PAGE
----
In response to a petition filed by a group of lawyers, the Justice Sajjad Chaudhry of the Lahore High Court on Wednesday, May 19 ordered the Pakistan Telecommunications Authority (PTA) to block Facebook.
The interim order is effective till May 31, following which the court is slated to begin a detailed hearing on the case.
The Asian country, which has a majority of Muslim population, was appalled to see a Facebook page encouraging users to post caricatures of the Prophet Mohammed.
A Facebook user declared Thursday, May 20 as 'Draw Mohammed Day' and invited people to upload their cartoons on the social networking site.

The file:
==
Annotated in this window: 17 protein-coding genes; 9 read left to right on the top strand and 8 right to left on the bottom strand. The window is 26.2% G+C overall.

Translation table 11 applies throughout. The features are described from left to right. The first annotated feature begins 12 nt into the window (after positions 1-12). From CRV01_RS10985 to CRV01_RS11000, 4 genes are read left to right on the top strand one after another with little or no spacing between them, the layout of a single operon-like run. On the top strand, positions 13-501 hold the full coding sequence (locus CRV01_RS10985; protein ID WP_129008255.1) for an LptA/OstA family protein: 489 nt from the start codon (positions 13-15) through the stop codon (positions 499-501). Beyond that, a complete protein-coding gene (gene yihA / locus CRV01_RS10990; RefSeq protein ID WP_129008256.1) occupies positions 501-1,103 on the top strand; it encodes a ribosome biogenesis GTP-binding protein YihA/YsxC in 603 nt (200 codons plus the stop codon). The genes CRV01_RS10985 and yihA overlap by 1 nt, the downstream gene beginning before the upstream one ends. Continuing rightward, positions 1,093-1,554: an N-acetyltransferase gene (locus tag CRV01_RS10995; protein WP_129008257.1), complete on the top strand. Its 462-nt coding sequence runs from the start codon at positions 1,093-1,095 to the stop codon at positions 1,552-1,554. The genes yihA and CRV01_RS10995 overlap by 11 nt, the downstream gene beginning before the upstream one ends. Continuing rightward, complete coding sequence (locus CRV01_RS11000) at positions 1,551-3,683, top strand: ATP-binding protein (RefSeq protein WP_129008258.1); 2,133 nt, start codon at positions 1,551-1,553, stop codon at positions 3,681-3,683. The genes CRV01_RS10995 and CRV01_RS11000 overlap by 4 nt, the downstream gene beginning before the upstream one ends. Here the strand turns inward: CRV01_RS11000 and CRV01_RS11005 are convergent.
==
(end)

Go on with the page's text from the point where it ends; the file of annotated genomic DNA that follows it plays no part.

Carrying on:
Taking offense to this, thousands of Facebook users, cutting across border lines, launched an online campaign demanding a boycott of Facebook over the page.
Many protesters even turned up in front of the High Court holding banners condemning Facebook and praising the Prophet Mohammed.
Any depiction of the Prophet Mohammed is strictly prohibited in Islam as a blasphemy.
An example of Muslims' violent protests against depiction of the Prophet can be seen in the continual attacks and terror plots targeted at the Swedish cartoonist, Lars Vilks, whose controversial cartoons on Prophet Mohammed were published in 2006.